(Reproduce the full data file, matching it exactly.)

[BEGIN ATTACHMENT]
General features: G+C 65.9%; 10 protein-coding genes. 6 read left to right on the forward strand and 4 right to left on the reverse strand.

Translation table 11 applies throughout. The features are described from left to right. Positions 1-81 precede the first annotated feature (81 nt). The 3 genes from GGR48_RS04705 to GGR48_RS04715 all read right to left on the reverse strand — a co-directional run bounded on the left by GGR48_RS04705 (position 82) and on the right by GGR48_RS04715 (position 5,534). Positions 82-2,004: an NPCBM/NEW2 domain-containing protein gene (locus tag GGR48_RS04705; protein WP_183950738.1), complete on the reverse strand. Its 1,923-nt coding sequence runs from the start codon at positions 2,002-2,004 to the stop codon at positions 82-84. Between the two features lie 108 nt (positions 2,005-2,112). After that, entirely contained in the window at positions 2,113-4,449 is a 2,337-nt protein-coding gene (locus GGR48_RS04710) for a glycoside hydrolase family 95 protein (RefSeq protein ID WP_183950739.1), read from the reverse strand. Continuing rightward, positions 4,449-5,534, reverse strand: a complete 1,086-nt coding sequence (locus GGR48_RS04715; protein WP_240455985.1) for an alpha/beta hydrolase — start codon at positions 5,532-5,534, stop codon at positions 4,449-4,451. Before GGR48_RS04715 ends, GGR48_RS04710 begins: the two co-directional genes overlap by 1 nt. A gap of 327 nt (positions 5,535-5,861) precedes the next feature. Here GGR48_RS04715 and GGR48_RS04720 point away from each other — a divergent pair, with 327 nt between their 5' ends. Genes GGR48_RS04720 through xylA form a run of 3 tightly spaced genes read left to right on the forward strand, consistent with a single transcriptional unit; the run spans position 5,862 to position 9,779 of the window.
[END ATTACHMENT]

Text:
General features: G+C 65.9%; 10 protein-coding genes. 6 read left to right on the forward strand and 4 right to left on the reverse strand.

Translation table 11 applies throughout. The features are described from left to right. Positions 1-81 precede the first annotated feature (81 nt). The 3 genes from GGR48_RS04705 to GGR48_RS04715 all read right to left on the reverse strand — a co-directional run bounded on the left by GGR48_RS04705 (position 82) and on the right by GGR48_RS04715 (position 5,534). Positions 82-2,004: an NPCBM/NEW2 domain-containing protein gene (locus tag GGR48_RS04705; protein WP_183950738.1), complete on the reverse strand. Its 1,923-nt coding sequence runs from the start codon at positions 2,002-2,004 to the stop codon at positions 82-84. Between the two features lie 108 nt (positions 2,005-2,112). After that, entirely contained in the window at positions 2,113-4,449 is a 2,337-nt protein-coding gene (locus GGR48_RS04710) for a glycoside hydrolase family 95 protein (RefSeq protein ID WP_183950739.1), read from the reverse strand. Continuing rightward, positions 4,449-5,534, reverse strand: a complete 1,086-nt coding sequence (locus GGR48_RS04715; protein WP_240455985.1) for an alpha/beta hydrolase — start codon at positions 5,532-5,534, stop codon at positions 4,449-4,451. Before GGR48_RS04715 ends, GGR48_RS04710 begins: the two co-directional genes overlap by 1 nt. A gap of 327 nt (positions 5,535-5,861) precedes the next feature. Here GGR48_RS04715 and GGR48_RS04720 point away from each other — a divergent pair, with 327 nt between their 5' ends. Genes GGR48_RS04720 through xylA form a run of 3 tightly spaced genes read left to right on the forward strand, consistent with a single transcriptional unit; the run spans position 5,862 to position 9,779 of the window.